The more I read, the more it becomes clear to me that the fathers, confessors and councils of the East preserved the Faith unchanged, while a number of things in the West were undergoing change and resulted in different and new dogmas, even the dogma of salvation, itself.  I find myself agreeing more and more with the Orthodox fathers and councils who condemned the new dogmas of Rome as heretical, pronounced anathemas against these teachings, and excommunicated anyone who held these teachings. 
       I have been amazed as I read the lives of such Eastern saints and fathers as Gregory Palamas, Photius, Germanos, Mark of Ephesus and others to see how they refused union with Rome and taught that the faithful should flee from any communion with the Latins and even the Orthodox who are Latin minded. 
       Seeing how things did change in the West and how the fathers of the East fought and gave their lives to oppose what they saw as the “heresies of the Latins,” I have been moving more towards the feeling that I should leave the Roman Catholic Church and start attending the Orthodox Church.
       But just this week, I ran across some things that raised a whole new set of questions for me and have me perplexed.  This is where I hope you can help me.
       I was reading about Orthodox participation in dialogue with the pope and his representatives.  I have learned a number of things that I wonder about, such as:
       - An Orthodox bishop has lifted the anathemas against Rome that were once imposed by those who are still honored by the Orthodox as saints, fathers and Ecumenical councils;
       - An Orthodox bishop has announced that the pope of Rome is recognized as the bishop of Christendom while the Patriarch of Constantinople is perceived more as the bishop of the East.
       - Many Orthodox now seem to accept Rome as your “sister Church” and have announced that the sacraments of the Roman Catholic Church are just as valid as those of the Orthodox.  Now Roman Catholics do not need to be baptized to be received into the Orthodox Church.  In fact the hierarchy on both sides have agreed to cease from trying to win people from one side to the other since both sides are recognized as the “two lungs” of the Church.
       - Orthodox bishops have announced that Orthodox Christians can receive the Eucharist in Roman Catholic Churches and vice versa under certain circumstances.  This is clearly an acknowledgement of the Roman Catholic priesthood, baptism, chrismation and Eucharist.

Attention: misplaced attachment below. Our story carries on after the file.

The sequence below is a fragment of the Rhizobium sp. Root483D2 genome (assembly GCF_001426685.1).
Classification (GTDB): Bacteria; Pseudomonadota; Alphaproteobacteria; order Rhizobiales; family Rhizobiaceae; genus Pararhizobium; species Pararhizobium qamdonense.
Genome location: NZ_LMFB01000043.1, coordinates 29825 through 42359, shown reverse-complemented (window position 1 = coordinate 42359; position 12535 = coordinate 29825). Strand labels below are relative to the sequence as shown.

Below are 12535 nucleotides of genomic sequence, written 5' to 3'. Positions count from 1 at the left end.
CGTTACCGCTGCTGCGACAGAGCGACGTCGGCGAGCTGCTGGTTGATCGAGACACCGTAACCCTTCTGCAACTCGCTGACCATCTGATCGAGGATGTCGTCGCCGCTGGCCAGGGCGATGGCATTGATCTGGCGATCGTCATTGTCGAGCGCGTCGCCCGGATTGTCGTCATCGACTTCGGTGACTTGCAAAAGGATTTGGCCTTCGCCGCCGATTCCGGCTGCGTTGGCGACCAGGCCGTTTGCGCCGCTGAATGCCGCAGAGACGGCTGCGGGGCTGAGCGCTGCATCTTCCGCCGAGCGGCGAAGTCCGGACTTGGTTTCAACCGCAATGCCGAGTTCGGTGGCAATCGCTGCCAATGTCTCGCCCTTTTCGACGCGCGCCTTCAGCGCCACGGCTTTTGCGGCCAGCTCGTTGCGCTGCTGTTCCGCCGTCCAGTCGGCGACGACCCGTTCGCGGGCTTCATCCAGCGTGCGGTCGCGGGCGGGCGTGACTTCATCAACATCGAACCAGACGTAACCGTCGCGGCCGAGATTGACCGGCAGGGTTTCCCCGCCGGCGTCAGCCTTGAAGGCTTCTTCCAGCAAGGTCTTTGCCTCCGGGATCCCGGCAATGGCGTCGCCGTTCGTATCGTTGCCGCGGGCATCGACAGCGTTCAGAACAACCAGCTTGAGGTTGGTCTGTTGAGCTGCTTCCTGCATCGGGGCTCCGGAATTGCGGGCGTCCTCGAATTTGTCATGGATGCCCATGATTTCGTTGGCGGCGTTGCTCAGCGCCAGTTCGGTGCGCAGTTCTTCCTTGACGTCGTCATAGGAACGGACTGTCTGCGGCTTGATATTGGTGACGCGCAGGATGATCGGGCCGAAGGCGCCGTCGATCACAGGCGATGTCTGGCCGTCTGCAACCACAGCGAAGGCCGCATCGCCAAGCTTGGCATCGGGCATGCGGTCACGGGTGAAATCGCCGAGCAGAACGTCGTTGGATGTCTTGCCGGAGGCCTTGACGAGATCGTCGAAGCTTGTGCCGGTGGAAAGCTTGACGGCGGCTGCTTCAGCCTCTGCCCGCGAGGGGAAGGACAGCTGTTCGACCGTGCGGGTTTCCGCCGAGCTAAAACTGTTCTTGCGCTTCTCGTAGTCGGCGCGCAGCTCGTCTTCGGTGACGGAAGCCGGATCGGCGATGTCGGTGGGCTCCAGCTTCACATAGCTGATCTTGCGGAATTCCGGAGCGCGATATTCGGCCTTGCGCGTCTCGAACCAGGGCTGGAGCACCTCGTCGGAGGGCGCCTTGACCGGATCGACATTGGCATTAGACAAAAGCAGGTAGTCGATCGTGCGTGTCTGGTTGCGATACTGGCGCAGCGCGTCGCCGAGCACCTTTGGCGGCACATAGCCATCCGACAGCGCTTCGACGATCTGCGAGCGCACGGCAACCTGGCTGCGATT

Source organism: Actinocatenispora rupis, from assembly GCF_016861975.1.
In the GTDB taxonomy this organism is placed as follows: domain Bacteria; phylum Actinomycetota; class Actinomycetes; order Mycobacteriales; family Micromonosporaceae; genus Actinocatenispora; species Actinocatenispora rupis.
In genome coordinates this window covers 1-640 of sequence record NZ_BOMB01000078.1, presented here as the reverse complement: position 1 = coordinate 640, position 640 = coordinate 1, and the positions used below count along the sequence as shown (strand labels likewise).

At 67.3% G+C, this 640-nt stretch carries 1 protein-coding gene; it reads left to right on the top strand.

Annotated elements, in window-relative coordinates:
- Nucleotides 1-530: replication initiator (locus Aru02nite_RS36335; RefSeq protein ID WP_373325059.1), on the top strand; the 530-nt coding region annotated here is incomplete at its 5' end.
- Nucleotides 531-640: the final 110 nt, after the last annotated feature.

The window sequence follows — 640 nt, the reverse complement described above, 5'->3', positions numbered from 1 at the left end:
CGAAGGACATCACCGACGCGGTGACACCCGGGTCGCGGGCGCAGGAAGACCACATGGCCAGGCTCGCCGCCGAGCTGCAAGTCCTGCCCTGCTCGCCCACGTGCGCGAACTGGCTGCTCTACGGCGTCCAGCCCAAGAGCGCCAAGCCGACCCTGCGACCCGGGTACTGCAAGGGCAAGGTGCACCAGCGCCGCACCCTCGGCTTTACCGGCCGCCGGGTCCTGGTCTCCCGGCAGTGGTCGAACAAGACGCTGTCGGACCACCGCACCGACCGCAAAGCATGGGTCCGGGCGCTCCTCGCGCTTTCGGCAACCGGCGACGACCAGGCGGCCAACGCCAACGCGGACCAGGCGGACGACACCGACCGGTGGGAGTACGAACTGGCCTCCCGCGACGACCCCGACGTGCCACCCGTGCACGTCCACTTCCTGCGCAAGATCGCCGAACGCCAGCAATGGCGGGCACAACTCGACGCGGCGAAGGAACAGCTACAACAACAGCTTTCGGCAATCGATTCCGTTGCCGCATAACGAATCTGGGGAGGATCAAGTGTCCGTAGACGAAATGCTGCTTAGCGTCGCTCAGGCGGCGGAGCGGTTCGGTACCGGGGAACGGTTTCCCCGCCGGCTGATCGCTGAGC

- I read about your Orthodox Patriarch, who was presented as the leader and spokesperson for all of Orthodoxy, and how he participated in the Mass with our pope and how they exchanged the Kiss of Peace, which indicates full Eucharistic union.  I have heard that joint prayers and Mass between Orthodox and Roman Catholics take place quite often.
       - I have read about recent meetings between East and West dealing with the Filioque.  My understanding is that they have essentially concluded that the uproar over the Filioque in the past was due to misunderstandings and they agreed that we all mean essentially the same thing whether we insert the Filioque or not.  (I was glad to see that they have come to the same conclusions about the differences between the Orthodox and the Monophysites as well.)
       What I am getting at is this.  All of these new developments are very encouraging but they also raise some questions for which I need answers.
       They are encouraging because I think it would be wonderful if we could just all be one and stop the bickering and divisions.  I really don’t want to leave my Roman Catholic parish.  I love our priest and all my family attends there.  Our priest is really wonderful and he sounds very Orthodox in what he says and believes. 
       In view of all these recent developments and agreements, why should I leave the Roman Catholic Church to become Orthodox?  It seems that we are practically one already and if our bishops can worship together and share the Kiss of Peace, and if our sacraments are all the same what really is the difference? 
       I recently talked with a Roman Catholic priest who was going through the same questions I was going through and was considering becoming Orthodox.  He visited an Orthodox monastery in the Northeast and was amazed to find that they venerate Roman Catholic saints there and the monks told him there was no reason for him to leave the Roman Catholic Church to become Orthodox.  I assume all of this is known and approved by their bishop.